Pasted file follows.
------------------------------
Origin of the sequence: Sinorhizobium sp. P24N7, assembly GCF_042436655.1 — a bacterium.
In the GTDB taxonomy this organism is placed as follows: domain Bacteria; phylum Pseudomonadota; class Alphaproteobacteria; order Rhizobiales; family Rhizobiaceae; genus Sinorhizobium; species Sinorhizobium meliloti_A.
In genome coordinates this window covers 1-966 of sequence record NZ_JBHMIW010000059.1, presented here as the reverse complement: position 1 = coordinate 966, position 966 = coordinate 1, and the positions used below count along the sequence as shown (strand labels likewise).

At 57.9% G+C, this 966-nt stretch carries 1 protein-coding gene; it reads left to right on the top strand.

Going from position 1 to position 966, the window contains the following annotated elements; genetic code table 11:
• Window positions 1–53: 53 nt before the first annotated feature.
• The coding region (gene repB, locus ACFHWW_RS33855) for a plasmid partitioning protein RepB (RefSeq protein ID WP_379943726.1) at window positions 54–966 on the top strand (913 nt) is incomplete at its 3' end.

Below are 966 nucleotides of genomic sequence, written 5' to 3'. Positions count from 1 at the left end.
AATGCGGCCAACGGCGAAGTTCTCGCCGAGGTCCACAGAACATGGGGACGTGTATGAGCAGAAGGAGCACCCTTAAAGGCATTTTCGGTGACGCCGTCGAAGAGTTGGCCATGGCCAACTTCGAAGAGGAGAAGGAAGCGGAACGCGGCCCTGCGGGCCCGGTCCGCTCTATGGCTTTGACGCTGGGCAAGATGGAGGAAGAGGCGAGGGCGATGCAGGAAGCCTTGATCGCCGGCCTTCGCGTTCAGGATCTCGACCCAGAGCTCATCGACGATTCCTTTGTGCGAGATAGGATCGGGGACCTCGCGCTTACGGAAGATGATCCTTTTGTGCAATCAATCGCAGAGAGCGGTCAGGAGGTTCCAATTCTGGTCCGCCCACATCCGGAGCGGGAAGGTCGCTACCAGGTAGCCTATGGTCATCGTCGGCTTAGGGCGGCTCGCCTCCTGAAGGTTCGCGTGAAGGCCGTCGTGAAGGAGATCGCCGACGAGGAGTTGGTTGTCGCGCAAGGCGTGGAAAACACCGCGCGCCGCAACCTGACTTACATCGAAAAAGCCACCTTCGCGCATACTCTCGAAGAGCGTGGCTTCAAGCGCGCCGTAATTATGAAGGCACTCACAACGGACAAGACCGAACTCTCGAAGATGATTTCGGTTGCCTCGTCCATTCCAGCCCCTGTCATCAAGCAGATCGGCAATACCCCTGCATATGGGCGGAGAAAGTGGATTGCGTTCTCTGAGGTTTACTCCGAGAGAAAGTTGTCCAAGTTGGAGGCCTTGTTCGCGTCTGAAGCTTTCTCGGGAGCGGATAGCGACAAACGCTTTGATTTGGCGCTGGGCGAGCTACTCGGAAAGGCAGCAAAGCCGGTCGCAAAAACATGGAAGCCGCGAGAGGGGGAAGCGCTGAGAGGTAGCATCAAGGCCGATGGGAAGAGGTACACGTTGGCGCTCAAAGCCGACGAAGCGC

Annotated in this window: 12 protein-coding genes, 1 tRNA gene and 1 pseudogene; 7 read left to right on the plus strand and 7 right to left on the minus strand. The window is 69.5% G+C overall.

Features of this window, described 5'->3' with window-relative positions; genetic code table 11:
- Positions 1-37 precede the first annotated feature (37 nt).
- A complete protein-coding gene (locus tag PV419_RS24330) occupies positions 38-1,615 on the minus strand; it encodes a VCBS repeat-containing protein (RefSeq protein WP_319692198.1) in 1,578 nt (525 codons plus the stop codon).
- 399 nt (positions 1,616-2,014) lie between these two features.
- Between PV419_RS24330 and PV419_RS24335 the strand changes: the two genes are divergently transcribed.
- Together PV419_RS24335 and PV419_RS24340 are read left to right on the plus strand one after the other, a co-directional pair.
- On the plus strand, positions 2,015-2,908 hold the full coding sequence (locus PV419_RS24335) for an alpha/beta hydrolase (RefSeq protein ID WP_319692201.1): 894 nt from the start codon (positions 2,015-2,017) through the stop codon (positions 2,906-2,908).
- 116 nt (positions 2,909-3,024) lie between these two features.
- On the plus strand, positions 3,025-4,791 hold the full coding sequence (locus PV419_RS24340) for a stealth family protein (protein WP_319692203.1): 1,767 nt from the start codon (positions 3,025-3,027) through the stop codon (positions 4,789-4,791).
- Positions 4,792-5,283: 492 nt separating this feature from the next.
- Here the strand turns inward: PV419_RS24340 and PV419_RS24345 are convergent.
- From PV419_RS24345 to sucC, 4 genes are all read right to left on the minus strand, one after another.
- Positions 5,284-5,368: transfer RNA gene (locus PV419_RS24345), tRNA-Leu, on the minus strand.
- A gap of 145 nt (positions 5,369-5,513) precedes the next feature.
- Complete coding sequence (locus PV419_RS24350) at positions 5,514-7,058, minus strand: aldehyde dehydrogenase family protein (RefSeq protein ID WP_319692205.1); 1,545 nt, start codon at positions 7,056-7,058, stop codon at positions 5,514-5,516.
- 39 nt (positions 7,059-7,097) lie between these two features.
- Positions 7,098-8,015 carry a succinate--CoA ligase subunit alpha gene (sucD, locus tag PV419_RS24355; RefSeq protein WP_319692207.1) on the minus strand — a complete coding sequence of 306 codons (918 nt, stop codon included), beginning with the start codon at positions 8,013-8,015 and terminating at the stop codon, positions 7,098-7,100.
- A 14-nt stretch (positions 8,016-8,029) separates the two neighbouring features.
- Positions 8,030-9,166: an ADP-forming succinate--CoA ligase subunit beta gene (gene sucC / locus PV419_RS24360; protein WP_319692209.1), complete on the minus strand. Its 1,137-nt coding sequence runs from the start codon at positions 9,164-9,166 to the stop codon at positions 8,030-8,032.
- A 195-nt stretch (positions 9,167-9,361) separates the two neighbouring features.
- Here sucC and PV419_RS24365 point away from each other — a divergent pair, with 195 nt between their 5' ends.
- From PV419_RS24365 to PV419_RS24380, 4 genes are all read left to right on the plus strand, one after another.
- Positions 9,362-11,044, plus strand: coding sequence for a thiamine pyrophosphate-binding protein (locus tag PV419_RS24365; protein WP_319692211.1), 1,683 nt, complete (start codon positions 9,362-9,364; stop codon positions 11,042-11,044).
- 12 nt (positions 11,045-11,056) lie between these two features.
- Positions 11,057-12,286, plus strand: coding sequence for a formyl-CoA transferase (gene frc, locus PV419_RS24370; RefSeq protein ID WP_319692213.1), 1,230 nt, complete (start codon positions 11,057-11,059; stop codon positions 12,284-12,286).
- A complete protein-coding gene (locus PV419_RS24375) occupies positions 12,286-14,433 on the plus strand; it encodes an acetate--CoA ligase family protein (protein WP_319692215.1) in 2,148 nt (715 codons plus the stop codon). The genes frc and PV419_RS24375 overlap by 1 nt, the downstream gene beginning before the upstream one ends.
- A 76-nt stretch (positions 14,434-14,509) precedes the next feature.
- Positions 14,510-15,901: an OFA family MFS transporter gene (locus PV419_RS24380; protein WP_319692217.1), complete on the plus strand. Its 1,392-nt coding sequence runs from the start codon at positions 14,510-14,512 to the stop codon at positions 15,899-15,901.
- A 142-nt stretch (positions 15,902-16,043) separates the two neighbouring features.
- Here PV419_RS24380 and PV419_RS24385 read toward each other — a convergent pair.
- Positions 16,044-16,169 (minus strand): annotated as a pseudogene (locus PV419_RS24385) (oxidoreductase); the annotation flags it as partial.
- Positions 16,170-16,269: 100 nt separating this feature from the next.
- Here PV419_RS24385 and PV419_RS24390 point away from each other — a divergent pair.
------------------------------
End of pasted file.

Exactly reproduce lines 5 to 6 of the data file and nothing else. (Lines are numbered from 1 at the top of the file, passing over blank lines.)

Going from position 1 to position 966, the window contains the following annotated elements; genetic code table 11:
• Window positions 1–53: 53 nt before the first annotated feature.